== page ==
Musings of an Anglican/Episcopal Priest

Month: January 2008 (Page 2 of 2)

Anglican historical resources

I was recently reading an online discussion about what theological beliefs constitute Anglo-Catholicism. This brought to my mind two books that I highly recommend to anyone interested in Anglicanism, particularly the High Church variety and it’s sub-categories (Anglo-Catholic, High Church evangelical etc…).

Here they are:

Revisiting the Crusades

The following article from First Things is very interesting. I learned the “new view” of the Crusades while I was in college. I’m thankful I was taught history by historians rather than by ideologues. There was certainly a lot that cannot be defended about the Crusades, but it was no worse than any other war, and had far more moral justifications than many modern conflicts, not to mention the fact that there is far more ethical dissonance with our contemporary capability of dealing death at a distance. At any rate, take a look:

The Greedy Younger Son is not the only myth historians have discarded. It may surprise some to learn that the Crusades were almost never profitable, since booty was so scarce. Or that the Christian settlers in the so-called Crusader Kingdom were not themselves Crusaders. Or that the Crusades met all the criteria of a just war, especially in their defensive nature. Or that the Crusades had nothing at all to do with colonialism. Or that the Crusades were in no way wars of conversion. Or that the Crusades were not related to Muslim jihad (except insofar as they were a defense against it). Or that the Muslim world knew nothing at all about the Crusades before the nineteenth century.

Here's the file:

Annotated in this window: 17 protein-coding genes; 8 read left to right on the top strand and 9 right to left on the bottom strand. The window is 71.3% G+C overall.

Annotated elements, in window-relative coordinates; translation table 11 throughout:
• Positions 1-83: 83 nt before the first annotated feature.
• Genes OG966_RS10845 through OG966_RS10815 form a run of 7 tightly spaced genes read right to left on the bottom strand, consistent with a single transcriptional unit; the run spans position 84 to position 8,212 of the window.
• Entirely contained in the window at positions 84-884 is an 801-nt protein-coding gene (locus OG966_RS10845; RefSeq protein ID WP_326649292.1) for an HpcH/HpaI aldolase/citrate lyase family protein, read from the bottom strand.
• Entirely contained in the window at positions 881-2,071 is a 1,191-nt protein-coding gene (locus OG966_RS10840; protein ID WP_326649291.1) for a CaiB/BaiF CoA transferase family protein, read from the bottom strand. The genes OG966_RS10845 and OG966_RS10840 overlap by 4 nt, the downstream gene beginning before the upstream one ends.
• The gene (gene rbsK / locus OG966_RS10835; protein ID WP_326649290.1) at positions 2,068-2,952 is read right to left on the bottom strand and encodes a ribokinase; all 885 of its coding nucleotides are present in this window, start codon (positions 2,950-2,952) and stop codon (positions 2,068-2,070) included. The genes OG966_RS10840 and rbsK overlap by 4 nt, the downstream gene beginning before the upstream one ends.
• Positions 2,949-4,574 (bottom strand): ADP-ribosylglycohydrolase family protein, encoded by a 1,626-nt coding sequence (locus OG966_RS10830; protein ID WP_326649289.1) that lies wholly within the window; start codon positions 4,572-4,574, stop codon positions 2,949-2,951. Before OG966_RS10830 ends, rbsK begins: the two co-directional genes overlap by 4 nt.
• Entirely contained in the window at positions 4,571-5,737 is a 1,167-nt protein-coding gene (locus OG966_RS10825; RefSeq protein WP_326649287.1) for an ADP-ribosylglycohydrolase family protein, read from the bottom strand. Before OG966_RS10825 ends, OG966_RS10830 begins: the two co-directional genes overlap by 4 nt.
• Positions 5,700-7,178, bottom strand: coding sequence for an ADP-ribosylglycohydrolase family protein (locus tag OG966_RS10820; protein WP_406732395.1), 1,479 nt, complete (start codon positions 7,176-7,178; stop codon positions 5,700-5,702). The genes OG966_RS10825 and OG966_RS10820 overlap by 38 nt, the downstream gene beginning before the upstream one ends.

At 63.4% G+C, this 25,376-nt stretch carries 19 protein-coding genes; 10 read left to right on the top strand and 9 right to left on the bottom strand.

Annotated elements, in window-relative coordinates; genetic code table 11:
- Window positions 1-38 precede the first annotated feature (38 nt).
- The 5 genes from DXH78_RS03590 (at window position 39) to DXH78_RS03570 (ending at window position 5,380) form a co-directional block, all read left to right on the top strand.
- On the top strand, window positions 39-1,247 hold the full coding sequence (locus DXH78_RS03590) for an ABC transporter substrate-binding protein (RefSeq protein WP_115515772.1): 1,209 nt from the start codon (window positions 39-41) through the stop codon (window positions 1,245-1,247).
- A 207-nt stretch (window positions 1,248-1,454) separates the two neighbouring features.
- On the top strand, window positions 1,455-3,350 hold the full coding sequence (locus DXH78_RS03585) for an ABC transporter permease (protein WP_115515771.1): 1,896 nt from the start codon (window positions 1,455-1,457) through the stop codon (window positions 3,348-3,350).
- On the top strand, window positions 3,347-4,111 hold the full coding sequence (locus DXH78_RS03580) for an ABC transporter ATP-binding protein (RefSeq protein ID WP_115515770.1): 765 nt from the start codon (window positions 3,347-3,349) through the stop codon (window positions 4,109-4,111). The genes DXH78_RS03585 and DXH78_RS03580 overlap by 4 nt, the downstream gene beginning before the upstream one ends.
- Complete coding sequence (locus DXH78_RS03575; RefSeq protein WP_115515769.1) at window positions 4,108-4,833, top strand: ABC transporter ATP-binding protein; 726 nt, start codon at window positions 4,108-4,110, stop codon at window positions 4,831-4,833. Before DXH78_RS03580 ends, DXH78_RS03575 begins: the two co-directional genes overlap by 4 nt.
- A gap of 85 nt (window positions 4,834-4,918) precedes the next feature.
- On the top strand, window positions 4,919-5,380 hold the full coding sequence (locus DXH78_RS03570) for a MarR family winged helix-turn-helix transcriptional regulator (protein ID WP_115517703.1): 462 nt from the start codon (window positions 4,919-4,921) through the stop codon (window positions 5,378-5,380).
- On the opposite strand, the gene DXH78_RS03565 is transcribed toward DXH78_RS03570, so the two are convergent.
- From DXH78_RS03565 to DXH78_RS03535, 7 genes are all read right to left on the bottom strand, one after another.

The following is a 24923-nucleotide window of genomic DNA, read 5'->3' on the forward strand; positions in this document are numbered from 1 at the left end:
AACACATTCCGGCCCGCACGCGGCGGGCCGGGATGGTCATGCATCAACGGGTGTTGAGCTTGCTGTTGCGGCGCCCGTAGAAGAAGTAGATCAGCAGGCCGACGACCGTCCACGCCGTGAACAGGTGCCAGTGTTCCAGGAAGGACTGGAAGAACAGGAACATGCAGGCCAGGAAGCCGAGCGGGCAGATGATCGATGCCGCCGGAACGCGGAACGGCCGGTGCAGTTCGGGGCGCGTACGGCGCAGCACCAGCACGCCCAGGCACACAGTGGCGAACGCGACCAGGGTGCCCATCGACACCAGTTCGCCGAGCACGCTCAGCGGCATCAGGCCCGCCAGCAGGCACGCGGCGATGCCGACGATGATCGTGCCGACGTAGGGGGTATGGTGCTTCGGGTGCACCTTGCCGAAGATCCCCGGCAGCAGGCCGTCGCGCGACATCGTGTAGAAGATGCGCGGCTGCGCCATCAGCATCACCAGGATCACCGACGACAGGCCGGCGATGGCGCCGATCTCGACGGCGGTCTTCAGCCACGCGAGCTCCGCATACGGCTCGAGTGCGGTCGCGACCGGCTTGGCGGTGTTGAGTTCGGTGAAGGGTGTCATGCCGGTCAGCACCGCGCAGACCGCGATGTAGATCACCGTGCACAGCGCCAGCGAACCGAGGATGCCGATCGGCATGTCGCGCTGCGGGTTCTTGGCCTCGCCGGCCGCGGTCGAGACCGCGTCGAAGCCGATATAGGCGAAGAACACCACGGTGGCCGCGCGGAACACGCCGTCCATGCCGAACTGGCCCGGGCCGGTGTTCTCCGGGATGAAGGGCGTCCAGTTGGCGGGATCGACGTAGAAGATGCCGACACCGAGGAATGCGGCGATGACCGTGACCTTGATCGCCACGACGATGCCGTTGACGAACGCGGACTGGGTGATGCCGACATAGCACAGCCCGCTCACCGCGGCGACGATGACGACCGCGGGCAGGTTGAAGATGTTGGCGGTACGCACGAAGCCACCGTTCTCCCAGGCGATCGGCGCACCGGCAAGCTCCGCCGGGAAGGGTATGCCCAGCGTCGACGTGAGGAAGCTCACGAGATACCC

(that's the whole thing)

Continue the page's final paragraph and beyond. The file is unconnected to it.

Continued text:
If your image of Western civilization relies on a depiction of the Crusades as an insane and bloodthirsty attack on a peaceful and sophisticated Muslim world, then you are not going to like what recent historians have to say. This is apparent in some of the responses to these new works. In a New Yorker review of the books by Asbridge and Phillips, the journalist Joan Acocella seemed a little miffed by what she found coming out of the academy. How can two professional historians talk of piety, devotion, and selflessness as Crusader motivations? “Does this mean that Asbridge and Phillips think the Crusades were OK?” she asks incredulously. No, it means they think it is their job as historians to uncover the truth. Acocella speaks approvingly of the much older works by Runciman and John Julius Norwich, who is no historian. The entry of scholars into popular Crusade history does not seem to be welcomed in all quarters.

{read it all}

One of the lessons for us to take out of this is that History is often used for political purposes. All one has to do is look at the size of the Muslim world to know that the Holy Land is a tiny fraction of it. When modern scholars say that Muslims knew nothing of the Crusades until the 19th century, they mean that Muslims didn’t think of them any differently from any number of other wars, and that, for the most part, they were relatively insignificant in their history. In fact, Muslims really only took notice of the Crusaders when the Europeans were foolish enough to attack the pilgrimage routes to Mecca. It was only when Egyptians under Brittish rule went to Oxford to study that the Muslim world was exposed to the idea of “Crusade” and came to see it, given their own political context as a precursor to colonialism.

Here are some books you might be interested in:

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